A President of Stature
I am not in the habit of writing to Wellesley magazine, but your superb article on our new president of the College has moved me to action (“The Whole Woman,” summer ’16). I have often discussed the inadequate medical care for women with my brother, a retired neurosurgeon. It gives me great joy to read of Paula Johnson and her medical standing and interest in the world beyond Wellesley. I believe she can change some attitudes, which will make our education a stronger base for students. Thank you for a beautifully written article which gives us a portrait of a new leader. The photography is outstanding. The “new” magazine is a joy to read.
A wonderful issue, and despite my advanced years, I continue to be astonished and grateful for Wellesley’s continuum of magnificent presidents. Each is unique, and in step with and ahead of her times.
Blue Crew: a Team Effort
Wellesley Crew made history this spring (“Blue Champions,” summer ’16), but to focus on one athlete, calling the 1V “her” boat, belies the beauty of crew: Only when all eight athletes row together as one can a boat win. Eighteen athletes raced at NCAAs. Six other seniors missed graduation: Grace Howland, Sahar Ibrahim, Alessandra Zaldivar-Giuffredi, Syd Dollmeyer, and captains Olivia Thayer and Meg Roberts.
At NCAAs, to win a team championship, two boats must do well. This spring, Coach Hannah Woodruff ’11 coached the 2V, which won every race after NEWMACs. But the 1V struggled, coming in fifth at ECACs. So, Wellesley was ranked sixth before NCAAs, underdogs. Most of the athletes had won fourth and third place in the past two years; most thought that was all they could do. Frankly, Wellesley had never finished higher than third place. A few team leaders believed this was the year to win it all. In the fall, the team didn’t really believe. But something changed, and in the spring the team began to believe they could win it all.
After ECACs, Coach Tessa did a complete lineup change. Many athletes were asked to move spots and boats. Each one did so with grace and grit. The trick: Wellesley needed more power in the 1V without sacrificing the speed of the 2V.
Day one of NCAA racing: Wellesley for the first time advanced both boats to the Grand Finals without repechaging (racing again). Day two was the Grand Finals: While the 2V came in behind Bates, Wellesley and Bates both set an NCAA record. They were the first 2V boats to come in under seven minutes. Very fast. Then the 1V won their race, holding off attempts by Williams to beat them. That’s how the team clinched the championship: Wellesley’s first and first ever by a women’s college.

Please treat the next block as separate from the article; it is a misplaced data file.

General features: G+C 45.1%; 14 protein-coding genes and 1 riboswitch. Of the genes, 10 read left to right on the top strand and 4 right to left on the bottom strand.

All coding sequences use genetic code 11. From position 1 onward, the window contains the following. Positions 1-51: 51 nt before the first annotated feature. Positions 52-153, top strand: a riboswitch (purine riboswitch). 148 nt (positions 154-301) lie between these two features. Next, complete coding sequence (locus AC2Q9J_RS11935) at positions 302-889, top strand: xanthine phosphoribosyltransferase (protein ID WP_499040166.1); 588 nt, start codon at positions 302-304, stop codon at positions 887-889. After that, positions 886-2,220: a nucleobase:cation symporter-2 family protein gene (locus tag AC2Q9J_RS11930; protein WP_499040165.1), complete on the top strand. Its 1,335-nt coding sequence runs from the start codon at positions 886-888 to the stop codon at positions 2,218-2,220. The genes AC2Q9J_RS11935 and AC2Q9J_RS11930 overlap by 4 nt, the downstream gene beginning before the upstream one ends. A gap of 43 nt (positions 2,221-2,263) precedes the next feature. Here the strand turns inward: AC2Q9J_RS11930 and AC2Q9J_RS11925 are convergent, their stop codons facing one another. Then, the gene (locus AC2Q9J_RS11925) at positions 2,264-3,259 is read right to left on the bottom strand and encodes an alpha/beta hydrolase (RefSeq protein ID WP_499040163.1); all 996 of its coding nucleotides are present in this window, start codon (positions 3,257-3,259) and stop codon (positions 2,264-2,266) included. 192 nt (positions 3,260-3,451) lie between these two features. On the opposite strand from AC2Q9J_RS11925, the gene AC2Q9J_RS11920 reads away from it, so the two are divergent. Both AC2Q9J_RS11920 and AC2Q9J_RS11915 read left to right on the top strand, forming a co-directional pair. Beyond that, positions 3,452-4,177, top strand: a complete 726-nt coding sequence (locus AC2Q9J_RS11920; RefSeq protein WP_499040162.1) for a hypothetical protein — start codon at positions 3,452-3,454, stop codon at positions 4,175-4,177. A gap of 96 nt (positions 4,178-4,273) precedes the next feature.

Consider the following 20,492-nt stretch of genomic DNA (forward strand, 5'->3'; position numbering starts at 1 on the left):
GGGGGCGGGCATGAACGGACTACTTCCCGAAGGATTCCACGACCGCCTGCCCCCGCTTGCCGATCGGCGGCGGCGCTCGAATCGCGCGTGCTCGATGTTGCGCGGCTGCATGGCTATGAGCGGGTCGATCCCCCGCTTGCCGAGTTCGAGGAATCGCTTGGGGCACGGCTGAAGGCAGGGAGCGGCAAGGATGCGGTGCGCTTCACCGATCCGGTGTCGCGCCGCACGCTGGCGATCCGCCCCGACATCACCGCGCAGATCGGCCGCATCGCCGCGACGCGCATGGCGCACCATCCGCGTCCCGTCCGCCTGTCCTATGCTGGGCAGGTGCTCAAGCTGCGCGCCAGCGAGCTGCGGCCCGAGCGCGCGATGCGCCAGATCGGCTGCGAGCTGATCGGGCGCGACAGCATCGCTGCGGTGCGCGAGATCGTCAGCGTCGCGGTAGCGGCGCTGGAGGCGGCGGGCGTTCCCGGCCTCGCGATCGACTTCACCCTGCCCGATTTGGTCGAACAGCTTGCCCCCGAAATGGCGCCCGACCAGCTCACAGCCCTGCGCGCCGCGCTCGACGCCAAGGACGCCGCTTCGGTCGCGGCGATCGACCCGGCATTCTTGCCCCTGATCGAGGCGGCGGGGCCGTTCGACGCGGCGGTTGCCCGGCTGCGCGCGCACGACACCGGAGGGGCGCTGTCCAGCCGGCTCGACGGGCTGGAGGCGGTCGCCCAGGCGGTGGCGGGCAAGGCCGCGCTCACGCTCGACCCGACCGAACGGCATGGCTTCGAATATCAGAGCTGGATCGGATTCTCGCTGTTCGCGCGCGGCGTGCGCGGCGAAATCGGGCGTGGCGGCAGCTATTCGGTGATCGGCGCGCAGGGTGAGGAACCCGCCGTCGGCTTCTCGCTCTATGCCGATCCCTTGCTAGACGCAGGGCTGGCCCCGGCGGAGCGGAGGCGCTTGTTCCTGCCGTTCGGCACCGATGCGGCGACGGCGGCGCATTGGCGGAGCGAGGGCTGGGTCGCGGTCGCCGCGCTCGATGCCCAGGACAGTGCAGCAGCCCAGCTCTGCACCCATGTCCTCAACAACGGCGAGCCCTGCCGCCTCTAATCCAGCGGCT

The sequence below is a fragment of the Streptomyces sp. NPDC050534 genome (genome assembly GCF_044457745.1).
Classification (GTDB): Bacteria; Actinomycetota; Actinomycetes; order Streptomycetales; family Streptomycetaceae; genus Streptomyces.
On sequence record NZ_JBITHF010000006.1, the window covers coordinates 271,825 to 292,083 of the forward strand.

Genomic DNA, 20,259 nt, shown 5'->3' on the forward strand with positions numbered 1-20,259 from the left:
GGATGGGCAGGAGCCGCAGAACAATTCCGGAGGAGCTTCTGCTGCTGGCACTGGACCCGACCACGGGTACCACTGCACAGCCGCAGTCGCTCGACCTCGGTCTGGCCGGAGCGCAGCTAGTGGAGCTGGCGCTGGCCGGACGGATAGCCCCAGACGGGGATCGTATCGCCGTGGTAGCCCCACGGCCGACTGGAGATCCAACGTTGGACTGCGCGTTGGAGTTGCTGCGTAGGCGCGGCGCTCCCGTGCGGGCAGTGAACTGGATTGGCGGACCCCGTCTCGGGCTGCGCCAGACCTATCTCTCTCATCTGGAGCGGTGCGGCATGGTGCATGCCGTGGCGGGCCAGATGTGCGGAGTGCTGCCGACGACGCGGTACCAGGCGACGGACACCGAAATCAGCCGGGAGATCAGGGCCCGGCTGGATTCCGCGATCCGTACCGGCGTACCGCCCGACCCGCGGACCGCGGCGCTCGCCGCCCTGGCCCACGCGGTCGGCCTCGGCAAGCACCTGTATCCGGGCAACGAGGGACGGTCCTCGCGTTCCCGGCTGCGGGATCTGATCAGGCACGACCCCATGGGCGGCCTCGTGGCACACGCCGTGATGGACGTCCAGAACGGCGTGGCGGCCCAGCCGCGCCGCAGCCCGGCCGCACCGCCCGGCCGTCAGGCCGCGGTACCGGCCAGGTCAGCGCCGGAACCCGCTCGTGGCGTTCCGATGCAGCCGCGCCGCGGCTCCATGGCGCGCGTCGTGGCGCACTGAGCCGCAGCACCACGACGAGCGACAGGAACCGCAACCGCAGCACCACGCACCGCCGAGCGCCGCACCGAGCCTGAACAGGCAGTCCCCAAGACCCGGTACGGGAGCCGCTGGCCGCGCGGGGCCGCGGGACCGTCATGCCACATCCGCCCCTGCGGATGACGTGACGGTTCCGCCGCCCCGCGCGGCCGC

Janet McCaa ’64
I was so very sad to read of Jan’s death (“In Memoriam,” summer ’16), literally the last day of reunion at Wellesley. I had just had a lovely, long conversation with her the day before atone of our class of ’66 events, where she was attending as a representative of the Alumnae Association. She gave so much to the College, and as an upperclasswoman in McAfee all my years at Wellesley, she was a role model for me and for many of us there. Such a loss for Wellesley and for those close to her.
Remembering a Teacher
Lucetta Sharp Alderfer ’39 (“In Memoriam,” summer ’16) was known to me as Miss Sharp, head of the Agnes Irwin Lower School in Wynnewood, Pa., when I was 8 years old.
About a year ago, I discovered that she lived at the same retirement community where I had just moved at age 72—the Quadrangle in Haverford, Pa. I went to see her twice, taking flowers I found growing wild along the many paths, and chatting with her briefly.
She was an amazing and enchanting woman, and I send on the love to her family and to all those she brought such joy.
Moving Beyond Grief
When writer Elizabeth Lund contacted me about a story for the magazine (“Growing a Community,” spring ’16), I hesitated. My CMadison had only been dead three years and while the [inner-city community] garden our sons, nephews, and I had created in his memory was providing tons of opportunity for free grief therapy cloaked in hard work, I wasn’t certain I was ready to speak coherently about the experience. But Elizabeth gently convinced me to try. And maybe because we’ve never met, or maybe because our exchanges were all virtual and measured, or perhaps it was all due to her kindness and patient understanding, but somehow I was able to share this difficult yet strangely joyful part of my life’s journey.
I met CMadison my first year at Wellesley and married him the August after graduation. I wasn’t certain I’d be attending my 40th reunion but the spring publication of Elizabeth’s article seemed the perfect segue into the festivities and I’m so glad I went. Thank you!